Perspective, Context, and Relativity
‘look’ with the intent of
perceiving the artistic elements of what I am viewing rather than the
intellectual dissection of information. To that end, I want to be moved and
inspired, and respond to the potential of experiences I encounter.
approach the process of making
as a creative process giving myself the freedom to improvise, or run with an
idea and see where it takes me, to keep the work alive and evolving. If I do not
approach my work in this way, then the work stagnates and will precipitate the
beginning of the end, which leads to a slow death.
I am interested in
making my own work more fluid. This may be the result of softer clay, or more
spontaneous forming techniques: less attention spent on technical perfection and
more time spent on understanding the ‘wholistic’ approach to concept,
material and process.
the wood fire genre, the romanticism of the firing effects often dictates or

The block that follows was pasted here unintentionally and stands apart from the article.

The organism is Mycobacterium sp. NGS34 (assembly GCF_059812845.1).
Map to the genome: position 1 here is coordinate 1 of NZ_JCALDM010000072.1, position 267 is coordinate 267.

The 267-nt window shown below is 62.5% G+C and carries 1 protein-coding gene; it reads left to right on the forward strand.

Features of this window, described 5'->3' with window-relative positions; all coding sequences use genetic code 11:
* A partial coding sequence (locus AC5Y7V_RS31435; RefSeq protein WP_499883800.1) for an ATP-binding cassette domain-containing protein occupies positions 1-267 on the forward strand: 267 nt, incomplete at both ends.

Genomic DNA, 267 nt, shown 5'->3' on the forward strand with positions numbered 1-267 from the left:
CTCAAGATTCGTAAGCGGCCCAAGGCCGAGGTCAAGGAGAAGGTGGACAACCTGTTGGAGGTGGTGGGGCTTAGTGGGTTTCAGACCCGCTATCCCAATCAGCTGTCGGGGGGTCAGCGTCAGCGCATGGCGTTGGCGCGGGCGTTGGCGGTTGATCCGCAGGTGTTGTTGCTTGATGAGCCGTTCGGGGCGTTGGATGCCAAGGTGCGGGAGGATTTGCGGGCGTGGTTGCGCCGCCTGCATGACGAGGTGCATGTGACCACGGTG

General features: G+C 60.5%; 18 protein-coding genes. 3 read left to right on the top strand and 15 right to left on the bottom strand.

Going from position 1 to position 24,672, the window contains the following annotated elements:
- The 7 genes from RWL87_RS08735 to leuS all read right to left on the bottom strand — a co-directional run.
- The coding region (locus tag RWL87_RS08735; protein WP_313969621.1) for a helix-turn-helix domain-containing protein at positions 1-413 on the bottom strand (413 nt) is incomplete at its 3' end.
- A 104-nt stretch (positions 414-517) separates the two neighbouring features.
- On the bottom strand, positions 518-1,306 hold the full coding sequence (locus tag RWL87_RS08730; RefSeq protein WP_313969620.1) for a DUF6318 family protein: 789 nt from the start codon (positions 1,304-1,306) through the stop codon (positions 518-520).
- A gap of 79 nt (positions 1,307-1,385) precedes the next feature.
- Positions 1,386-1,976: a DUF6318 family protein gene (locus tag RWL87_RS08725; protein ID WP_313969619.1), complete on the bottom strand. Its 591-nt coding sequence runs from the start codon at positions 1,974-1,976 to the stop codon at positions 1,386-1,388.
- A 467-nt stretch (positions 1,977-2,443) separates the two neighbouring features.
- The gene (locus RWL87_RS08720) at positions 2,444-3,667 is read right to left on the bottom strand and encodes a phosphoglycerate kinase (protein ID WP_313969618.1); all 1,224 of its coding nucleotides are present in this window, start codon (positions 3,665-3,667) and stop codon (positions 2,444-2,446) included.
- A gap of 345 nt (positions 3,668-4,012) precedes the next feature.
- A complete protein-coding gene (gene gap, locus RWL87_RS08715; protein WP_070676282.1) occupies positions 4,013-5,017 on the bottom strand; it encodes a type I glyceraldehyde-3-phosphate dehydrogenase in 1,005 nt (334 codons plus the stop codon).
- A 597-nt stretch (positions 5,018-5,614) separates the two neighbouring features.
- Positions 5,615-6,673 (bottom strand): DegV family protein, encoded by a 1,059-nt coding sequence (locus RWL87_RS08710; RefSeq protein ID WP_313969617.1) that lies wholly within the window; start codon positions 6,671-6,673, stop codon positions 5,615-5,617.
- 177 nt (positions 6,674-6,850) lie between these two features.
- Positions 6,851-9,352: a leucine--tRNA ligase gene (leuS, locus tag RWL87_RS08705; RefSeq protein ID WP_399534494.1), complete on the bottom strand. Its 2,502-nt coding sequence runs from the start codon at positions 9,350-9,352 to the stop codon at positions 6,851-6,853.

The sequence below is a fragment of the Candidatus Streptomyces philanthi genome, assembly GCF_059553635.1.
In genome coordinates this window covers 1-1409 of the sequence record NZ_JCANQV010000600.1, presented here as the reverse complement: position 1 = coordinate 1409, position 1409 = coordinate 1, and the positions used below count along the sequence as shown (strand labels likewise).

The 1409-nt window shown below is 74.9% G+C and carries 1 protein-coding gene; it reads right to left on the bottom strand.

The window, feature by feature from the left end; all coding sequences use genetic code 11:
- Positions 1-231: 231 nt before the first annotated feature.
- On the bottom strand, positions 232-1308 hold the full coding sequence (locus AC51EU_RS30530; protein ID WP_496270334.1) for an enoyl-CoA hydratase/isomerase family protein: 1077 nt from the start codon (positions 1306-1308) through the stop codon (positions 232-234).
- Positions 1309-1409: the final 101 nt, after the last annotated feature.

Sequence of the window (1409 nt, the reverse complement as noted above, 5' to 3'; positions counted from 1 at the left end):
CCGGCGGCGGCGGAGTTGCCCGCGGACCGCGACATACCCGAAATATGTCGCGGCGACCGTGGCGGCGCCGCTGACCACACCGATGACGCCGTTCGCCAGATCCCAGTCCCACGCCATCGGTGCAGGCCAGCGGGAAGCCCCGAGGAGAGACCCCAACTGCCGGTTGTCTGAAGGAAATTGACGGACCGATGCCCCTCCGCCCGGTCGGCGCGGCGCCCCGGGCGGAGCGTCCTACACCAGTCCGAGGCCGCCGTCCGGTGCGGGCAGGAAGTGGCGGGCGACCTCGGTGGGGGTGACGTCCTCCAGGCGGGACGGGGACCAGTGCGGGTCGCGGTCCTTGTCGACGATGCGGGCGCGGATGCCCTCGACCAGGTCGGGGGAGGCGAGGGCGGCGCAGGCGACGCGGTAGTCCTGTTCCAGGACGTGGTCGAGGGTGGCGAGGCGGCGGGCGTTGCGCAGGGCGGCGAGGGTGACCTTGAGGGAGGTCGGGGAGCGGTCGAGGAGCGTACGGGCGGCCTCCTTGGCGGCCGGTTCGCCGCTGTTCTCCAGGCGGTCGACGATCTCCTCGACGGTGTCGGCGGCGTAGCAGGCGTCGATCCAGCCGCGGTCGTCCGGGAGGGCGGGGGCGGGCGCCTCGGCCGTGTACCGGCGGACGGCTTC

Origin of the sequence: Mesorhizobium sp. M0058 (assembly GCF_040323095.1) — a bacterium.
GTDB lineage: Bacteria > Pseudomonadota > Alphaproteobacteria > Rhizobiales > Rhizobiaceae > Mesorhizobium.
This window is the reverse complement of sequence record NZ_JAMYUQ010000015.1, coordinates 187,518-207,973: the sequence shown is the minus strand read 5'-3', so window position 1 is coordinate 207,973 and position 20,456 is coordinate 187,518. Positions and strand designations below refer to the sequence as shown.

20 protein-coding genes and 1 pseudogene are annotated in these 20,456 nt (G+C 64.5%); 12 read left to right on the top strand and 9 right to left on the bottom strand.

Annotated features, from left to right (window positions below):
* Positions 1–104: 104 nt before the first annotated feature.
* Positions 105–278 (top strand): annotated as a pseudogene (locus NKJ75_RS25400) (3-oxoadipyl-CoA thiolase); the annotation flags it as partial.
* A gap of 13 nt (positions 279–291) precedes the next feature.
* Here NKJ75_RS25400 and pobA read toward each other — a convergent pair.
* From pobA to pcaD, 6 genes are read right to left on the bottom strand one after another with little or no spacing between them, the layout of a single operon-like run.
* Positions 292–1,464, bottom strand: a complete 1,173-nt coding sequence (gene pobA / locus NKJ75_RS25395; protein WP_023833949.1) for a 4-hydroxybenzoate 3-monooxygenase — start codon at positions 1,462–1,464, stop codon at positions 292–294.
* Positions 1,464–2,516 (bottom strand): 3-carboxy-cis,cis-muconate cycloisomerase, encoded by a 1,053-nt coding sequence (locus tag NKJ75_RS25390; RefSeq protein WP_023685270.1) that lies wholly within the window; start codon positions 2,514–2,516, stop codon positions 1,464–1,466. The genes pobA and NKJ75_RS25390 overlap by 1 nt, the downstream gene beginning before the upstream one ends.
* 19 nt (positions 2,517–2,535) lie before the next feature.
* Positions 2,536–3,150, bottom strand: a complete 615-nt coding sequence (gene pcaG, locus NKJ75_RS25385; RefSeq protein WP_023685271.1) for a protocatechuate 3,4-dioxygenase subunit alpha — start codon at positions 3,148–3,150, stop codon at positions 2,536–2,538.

overshadows the other aspects of the work. But actually, the material and
forming process, as well as surface color and texture must be compatible. The
firing alone cannot make up for weaknesses that may exist in either the clay
character or forming process.
I respond to the
beauty that exists in the imperfections of Nature; a sense that perfection as we
know it does not necessarily equate with beauty, that in actuality, beauty
exists. It is for us to behold, discover and expand our vision to appreciate
a beauty that exists outside of a predetermined western perception.
A torn leaf, a twisted branch, a crack in a wall, it is all about
perspective and perception.
When related directly to ceramics, I think of these
terms as dimensions or layers. Even cracks in clay can be a dimension of
beauty depending on how they relate to the other aspects and qualities of the
piece in question.